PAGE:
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Honoring A Father’s Wishes
He shall give it to whom he has trespassed.’
(Bava Kamma 40b)

Nathan concludes that a creditor can collect payment for a loan from the debtor of his debtor, based on the verse (Bamidbar 5:7), “… Venassan la’asher asham lo. – … [A]nd he shall give it to him against whom he has trespassed.” For example, if Shimon owes Reuven the sum of $100 and Levi owes Shimon $100, Reuven has recourse for retrieving the outstanding debt by going directly to Levi for payment, bypassing Shimon. (This would apply to a case where Shimon’s financial situation makes it hard for him to repay the loan.) One of the apparent reasons for R. Nathan’s conclusion is the verse (Tehillim 37:21), “Loveh rasha ve’lo yeshalem … – The wicked borrows but does not pay back …”


Usually, a righteous individual will not want to be classified as a wicked person and will wish to repay whatever he owes. At times, however, his money may be tied up because of loans he has advanced to others and he is unable to repay his own debt. This clause of R. Nathan is known commonly as “Rabbi Nathan’s lien” (Shi’buda deRabbi Nathan).


A Note As An Asset

Ran (Kesubbos 19a, cited by Aruch HaShulchan, Choshen Mishpat 86:2) questions the necessity of R. Nathan’s exposition of the law derived from that verse. Since Shimon owes money to Reuven, all of Shimon’s assets will be applied to the repayment of debts, including whatever is owed to Reuven. The loan note, namely, the document that testifies to Shimon’s indebtedness to Reuven, is obviously considered to be one of Shimon’s assets. Thus, if Reuven secures that note, he would be entitled to present it to demand payment from Levi.


A Mere Paper

Ran (as well as Rashba in his Chiddushim at the end of Tractate Kiddushin) maintains that one cannot use a loan document as payment for a debt because such a note has no intrinsic value. It cannot be considered as either money or property, and therefore it has no value of its own and is no proof of the indebtedness.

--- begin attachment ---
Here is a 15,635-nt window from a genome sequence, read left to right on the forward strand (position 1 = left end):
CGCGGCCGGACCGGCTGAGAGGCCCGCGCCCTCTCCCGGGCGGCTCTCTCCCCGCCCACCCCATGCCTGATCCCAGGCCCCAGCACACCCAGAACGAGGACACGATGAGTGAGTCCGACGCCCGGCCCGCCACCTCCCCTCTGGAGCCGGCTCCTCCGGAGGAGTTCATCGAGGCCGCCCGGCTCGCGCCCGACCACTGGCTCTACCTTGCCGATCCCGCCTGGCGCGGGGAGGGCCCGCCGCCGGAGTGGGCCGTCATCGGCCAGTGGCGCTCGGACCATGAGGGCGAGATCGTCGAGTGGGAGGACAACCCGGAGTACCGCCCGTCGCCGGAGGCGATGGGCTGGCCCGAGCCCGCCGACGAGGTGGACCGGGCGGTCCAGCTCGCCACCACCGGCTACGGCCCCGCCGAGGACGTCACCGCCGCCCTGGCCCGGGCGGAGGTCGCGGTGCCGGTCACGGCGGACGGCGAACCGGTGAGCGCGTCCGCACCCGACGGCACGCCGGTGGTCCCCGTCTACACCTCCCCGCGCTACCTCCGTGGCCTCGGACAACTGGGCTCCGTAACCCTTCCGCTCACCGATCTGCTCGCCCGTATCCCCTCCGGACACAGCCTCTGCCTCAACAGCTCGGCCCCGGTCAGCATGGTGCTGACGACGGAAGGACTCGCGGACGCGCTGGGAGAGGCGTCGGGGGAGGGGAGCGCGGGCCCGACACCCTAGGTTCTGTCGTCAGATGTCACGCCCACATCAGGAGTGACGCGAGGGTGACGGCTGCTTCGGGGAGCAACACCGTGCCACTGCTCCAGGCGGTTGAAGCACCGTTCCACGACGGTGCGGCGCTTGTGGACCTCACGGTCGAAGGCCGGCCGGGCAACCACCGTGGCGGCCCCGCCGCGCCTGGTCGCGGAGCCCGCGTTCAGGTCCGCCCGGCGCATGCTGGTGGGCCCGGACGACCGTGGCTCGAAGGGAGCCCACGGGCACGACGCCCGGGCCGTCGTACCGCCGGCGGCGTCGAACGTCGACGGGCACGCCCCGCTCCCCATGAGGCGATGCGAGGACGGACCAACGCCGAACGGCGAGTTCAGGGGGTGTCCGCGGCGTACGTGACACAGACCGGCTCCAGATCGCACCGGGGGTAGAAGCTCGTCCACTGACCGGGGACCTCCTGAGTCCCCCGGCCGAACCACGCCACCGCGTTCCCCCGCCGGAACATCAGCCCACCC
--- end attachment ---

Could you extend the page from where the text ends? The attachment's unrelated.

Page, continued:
That is why R. Nathan uses the above-cited verse to classify Levi’s debt to Shimon as a debt that is owed directly to Reuven.


Cash Or The Like

Ketzos HaChoshen (siman 86:s.k. 1) points out that according to biblical law, only that which is in the debtor’s possession at the time the loan is made can be subject to the lender’s lien. Thus, in the instance where Shimon borrowed money from Reuven after he had lent money to Levi, Levi’s debt or note to that effect would not be subject to Reuven’s lien.

Therefore, were it not for R. Nathan’s position, Reuven would not be able to collect his debt from Levi directly. Ketzos HaChoshen also proposes another explanation. If Shimon offers to settle the debt by paying Reuven in cash, Reuven would not be entitled to refuse such payment and demand payment in real property from Levi (which might at times be more valuable), were it not for R. Nathan’s clause.


Forgive And Forget

Ritva (Kesubbos 19a ad loc.) remarks that were it not for R. Nathan’s rule, Shimon would be able to waive Levi’s debt to him in spite of the fact that he himself is indebted to Reuven. Obviously, in a case where Shimon does not have the means to repay the loan to Reuven, the latter would be deprived of any means to recover the money due to him.


Before You Sign

Sometimes a document created for debt retrieval may inadvertently cause the Shi’budda deRabbi Nathan not to apply. It may also impede a son’s ability to honor his father’s proper wishes to repay all his debts. Note the following:

A case illustrating such a situation came before Rabbi Yehuda Ayache (5460-5521), who served as rabbi in Algiers (see Responsa Beth Yehuda vol. 1, Choshen Mishpat 40). An individual empowered his two sons by means of a shetar harsha’a, a full power of attorney, to collect any of his outstanding loans; it also gave them the right to sell any of his real property. One son left the country, leaving the document with his brother.

When that brother came across one of his father’s debtors, that person insisted on the specific terms of the document – that both sons [not one] had the authority to collect the debt. The debtor repaid the loan nonetheless, but the money was placed in the hands of a third party until the matter could be resolved.

But then another person suddenly appeared on the scene. It was someone to whom the father himself was indebted and who now claimed the money based on Shi’buda deRabbi Nathan – but due to the document, he was turned down.


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Rabbi Yaakov Klass is Rav of K’hal Bnei Matisyahu in Flatbush; Torah Editor of The Jewish Press; and Presidium Chairman, Rabbinical Alliance of America/Igud HaRabbonim.